my parents have done and it is already difficult for them to assimilate certain technological advances. And it is a fact that, probably because of my age, I often see repeated in my environment. Today they know how to use perfectly the applications that interest them on their smartphones, but when something is ‘not working’start the arduous task of finding the solution if you don’t have your phone in front of you.
My parents have always been open to technology. They recorded videos with their cameraman back in the late 70s, at the beginning of the 80s there was already a TEMCO console at home, at the end of the 80s our first computer arrived, and in the 90s, my father had his first mobile with Moviline. So they have been used to all kinds of gadgets, but the transition from mobile phone to smartphone has not been so natural for them.
They were used to phones that were handled differently and more complicated, but it is what they learned and what they have internalized the most. Menu, arrow, ok, arrow, ok,… and so on until you found what you were looking for.
Today, instead of arrow and ok, we click with our finger, which is easier. But the functions of phones have multiplied and now navigation is done more by shortcuts and notification barsthrough touch gestures for certain functions, or through direct access via icons that you have to know how to interpret. It is a change that they do not finish assimilating, and a stumbling block when trying to solve the problem remotely.
‘I haven’t touched anything’
How is it possible! But if I haven’t touched anything and now XXX doesn’t work for me! And where I say XXX, I mean that it does not work (the app you just looked at), the sound of the mobile, Internetwaves callsto give some examples of the most repeated, although I recognize that someone has surprised me with a “they don’t stop calling me” (when in fact it was the alarm clock…).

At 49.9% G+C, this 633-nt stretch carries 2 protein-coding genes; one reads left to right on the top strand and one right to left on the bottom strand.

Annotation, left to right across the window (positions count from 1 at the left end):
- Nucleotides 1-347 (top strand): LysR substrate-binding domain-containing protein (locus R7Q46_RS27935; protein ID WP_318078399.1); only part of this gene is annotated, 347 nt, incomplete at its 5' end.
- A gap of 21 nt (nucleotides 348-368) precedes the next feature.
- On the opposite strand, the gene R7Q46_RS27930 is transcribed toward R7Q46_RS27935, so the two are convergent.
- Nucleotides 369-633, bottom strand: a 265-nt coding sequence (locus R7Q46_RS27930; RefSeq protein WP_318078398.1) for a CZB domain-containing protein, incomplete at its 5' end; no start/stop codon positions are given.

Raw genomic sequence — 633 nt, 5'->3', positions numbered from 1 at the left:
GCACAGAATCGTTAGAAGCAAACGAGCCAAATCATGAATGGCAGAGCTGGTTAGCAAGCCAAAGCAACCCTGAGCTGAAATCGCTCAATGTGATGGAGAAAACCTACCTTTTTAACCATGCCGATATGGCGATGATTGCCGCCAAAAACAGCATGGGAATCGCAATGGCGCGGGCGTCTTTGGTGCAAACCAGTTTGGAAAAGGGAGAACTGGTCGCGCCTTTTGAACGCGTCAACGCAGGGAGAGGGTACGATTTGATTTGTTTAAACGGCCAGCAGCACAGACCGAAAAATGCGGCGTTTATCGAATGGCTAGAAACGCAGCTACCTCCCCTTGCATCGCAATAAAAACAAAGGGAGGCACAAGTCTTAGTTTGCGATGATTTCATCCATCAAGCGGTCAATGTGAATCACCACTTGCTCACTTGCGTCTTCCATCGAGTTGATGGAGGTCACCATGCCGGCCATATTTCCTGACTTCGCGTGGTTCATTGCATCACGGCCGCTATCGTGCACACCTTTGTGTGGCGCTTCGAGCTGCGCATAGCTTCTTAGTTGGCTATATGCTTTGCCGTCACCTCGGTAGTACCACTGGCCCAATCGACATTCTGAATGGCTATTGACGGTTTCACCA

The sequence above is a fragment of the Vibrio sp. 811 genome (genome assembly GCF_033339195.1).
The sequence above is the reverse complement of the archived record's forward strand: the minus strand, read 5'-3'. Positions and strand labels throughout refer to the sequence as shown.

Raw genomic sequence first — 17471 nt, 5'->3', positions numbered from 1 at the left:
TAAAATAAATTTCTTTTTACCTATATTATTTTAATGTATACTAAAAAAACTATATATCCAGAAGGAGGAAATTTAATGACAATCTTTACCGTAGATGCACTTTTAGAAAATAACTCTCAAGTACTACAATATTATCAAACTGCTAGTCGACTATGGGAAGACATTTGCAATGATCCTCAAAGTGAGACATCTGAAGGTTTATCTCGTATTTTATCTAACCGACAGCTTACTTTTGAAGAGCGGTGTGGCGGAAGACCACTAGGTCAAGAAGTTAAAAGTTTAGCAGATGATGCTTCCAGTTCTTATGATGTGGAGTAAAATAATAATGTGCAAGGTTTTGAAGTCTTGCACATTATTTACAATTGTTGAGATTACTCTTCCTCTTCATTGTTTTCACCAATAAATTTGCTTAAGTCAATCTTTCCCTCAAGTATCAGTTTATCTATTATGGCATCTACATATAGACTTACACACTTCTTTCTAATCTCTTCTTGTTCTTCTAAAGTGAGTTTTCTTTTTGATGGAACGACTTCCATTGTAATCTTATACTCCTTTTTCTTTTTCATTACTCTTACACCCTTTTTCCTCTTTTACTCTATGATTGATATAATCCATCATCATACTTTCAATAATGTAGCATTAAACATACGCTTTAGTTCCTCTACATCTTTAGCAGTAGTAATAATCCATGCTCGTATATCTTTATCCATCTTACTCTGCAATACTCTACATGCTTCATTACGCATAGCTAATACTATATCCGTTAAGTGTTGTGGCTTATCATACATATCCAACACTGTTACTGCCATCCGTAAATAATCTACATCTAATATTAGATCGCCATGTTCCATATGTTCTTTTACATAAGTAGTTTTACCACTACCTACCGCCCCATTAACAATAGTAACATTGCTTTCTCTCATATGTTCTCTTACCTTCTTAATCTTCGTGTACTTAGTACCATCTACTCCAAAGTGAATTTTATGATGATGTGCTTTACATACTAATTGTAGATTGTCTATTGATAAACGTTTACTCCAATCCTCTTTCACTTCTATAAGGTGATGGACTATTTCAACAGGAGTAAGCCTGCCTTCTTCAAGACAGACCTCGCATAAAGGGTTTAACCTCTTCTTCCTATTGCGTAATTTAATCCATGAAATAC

And it is true that they have not touched anything. At least in the traditional way. They haven’t gone anywhere to turn WiFi off, put it on airplane mode, or put it on silent. But they also acknowledge that lock the phone, they don’t usually do it either… The result is that they continue to touch the mobile with the screen on even if they have stopped looking at it. And what happens happens… that later, “the mobile doesn’t work”.
At this point, touch decipher what “my mobile doesn’t work” means this time. If the mobile is not heard, what is it that is not heard? The voice during calls, the ringtone, the videos or music? vibrates but no sound? And if an app or internet doesn’t work, where does it happen? out of home? Can you make calls? Do you have coverage? So I was getting an idea of where the problem could be.
The next step was to refresh the memory of what my parents hadn’t used since the last time the phone stopped working. explain how to access to the notification bar, try to clarify with what interpret see the icons and know if they are activated, to end up sending photos from another mobile or making video calls. A little odyssey that takes time and needs a lot of patience on both sides.
In the end, the usual thing is that the phone would work again, but the time invested in “fixing” it was never proportional to the “seriousness” of the problem, so I looked for alternatives and finally we have found the solution that seems to be working the best: create the “Fix” routine.
Now my parents fix their mobile by themselves
The mobile assistant is my parents’ new ally to help them fix their mobile. This time they just had to learn where the wizard is activated, tell it “fix” and wait for the process to finish.
For this to work, I only had to previously create the routine, which in the case of my parents, has been in the following order:
The voice assistant is my parents’ new ally that took some getting used to, but now they can’t do without
- Adjust media volume
- Adjust phone volume
- Turn off do not disturb mode
- Turn off airplane mode
- Activate mobile data
- Activate Wi-Fi
- Activate Bluetooth
- Activate auto rotate.
- stop music
- Say “Congratulations, your phone should now be working properly”
Although the wizard allows you to create a link to the routine on the desktop, I preferred to get my parents used to speak directly to the assistantavoiding direct access, in case when touching the touch screen without looking at it, they move again or eliminate access to the routine.
In fact, thanks to “fixing” the mobile by themselves, my parents have gotten used to talking more on their mobile and asking them for things that are practical for them, such as “turn on/off flashlight” or “read this news” when they enter discover. I’m also trying to create other routines like “pill” that remembers what time to take specific pills.